After a careful read of Chiz Dakin’s book, I came to the conclusion that — for the right reader — her volume is the ant’s pants, the bees’ knees of ‘how to’ books in the video field.
The right reader? Well that comes down to those who are competent in stills photography, own a DSLR or a CSC camera and know how to work with different lenses, be savvy with ISO, histograms etc.
CSC? Compact System Camera or what could also be called a MILC (Mirrorless Interchangeable Lens Camera).
I also figure it would probably not be right for the hardened videographer, accustomed to video camcorders, as most of the info within its pages is aimed at the stills brigade … and how jump ship into the world of movies.
High end cameras such as Canon’s EOS MkII and MkIII and Nikon’s D800 are becoming increasingly popular with feature film and documentary makers due to their reasonable price (compared to high end video cameras) and ability to use lenses with focal lengths that image to a full frame 35mm area. Lenses of these focal lengths enable photographers to work with a reduced depth of field and produce that ‘film look’. The odd thing is that the true 35mm movie frame is roughly half the size of the 35mm still frame! Oh well!
The early chapters take the reader through the differences between camcorders and movie-enabled still cameras: their radically different ergonomics; limited recording time; tricky sound capture arrangements; challenging focus ergonomics etc.
Then we get into the language of video shooting: how to capture movement; framing the scene; managing or supplementing light; creating an acceptable storyline; selecting camera angles.
Quite a few pages are devoted to creating the story line, which may at first seem an odd subject in what could be seen as a techy book. But, different to stills photography, video making is a linear process: scene one comes before scene two etc.
It may seem overkill when there follows a chapter listing the personnel on a typical video crew but, as many festival entrants know, even on a simple, home made video you can often need a Director (of course!), a Producer, camera operator, lighting gaffer, grip, art director etc to produce something with more going for it than a simple home movie.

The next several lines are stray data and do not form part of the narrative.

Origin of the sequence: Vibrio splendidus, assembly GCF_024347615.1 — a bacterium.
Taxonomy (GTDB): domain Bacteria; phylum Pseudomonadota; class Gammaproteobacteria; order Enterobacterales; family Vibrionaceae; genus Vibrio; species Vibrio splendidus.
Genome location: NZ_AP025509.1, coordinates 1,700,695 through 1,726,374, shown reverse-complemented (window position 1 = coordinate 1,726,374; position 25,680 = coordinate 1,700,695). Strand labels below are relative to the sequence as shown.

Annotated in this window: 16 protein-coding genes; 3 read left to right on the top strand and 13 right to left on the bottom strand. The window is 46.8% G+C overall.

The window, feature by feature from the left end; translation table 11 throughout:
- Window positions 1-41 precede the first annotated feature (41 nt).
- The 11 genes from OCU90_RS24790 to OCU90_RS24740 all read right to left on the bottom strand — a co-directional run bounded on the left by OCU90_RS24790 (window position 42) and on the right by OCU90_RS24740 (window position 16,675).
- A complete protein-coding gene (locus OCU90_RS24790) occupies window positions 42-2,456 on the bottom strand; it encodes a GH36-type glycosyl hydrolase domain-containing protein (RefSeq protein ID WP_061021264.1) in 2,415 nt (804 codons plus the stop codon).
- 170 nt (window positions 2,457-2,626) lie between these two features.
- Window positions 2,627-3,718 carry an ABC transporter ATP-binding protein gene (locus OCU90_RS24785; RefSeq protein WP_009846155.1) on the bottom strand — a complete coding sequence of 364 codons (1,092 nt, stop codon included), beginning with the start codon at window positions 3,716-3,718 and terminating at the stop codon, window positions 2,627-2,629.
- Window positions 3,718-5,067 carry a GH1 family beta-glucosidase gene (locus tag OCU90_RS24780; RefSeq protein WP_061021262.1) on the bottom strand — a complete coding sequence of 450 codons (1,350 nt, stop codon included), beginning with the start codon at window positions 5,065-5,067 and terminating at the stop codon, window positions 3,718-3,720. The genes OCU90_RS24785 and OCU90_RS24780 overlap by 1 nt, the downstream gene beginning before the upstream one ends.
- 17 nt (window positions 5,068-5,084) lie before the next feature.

More about the basics: how to select locations; pick the right time of the day or even the right time of the year; choose camera angles; ‘crossing the line’ rules.
Then we get to discuss differing types of cameras, with an admission that even smartphones can have their place in the scheme of things, especially when ‘you need to record somewhere that you couldn’t (or wouldn’t) want to put a bigger camera.’
Lenses come into view with explanations of how effective focal length is affected by sensor size and the roles of prime lenses vs zooms, extreme wide angle lenses, macros, teles and shift lenses.
There is much essential and useful info on memory cards, transfer bit rates, the different file formats, NTSC vs PAL, bit rates, frame rates etc.
There is one piece of advice that is, to my mind, worth the book’s cover price alone: if you set the camera to auto exposure, when panning the camera from a dark area to a light one it will cause distracting exposure shifts. Better to switch to manual exposure so the lens aperture, shutter speed and ISO setting will all be locked.
Result: exposure stays the same wherever the camera is pointed.
Overall, an enormously useful book, full of all the stuff you need to make movies!
Author: C Dakin.
Publisher: Ammonite Press.
Distributor: Capricorn Link.
Size: 14.5x18x1.5cm. 192 pages.
ISBN: 978 1 90770 862 6.
Price: Get a price on Understanding HD Video (Expanded Guide Techniques) by Chiz Dakin at Amazon (22% off at present).
Some Older Comments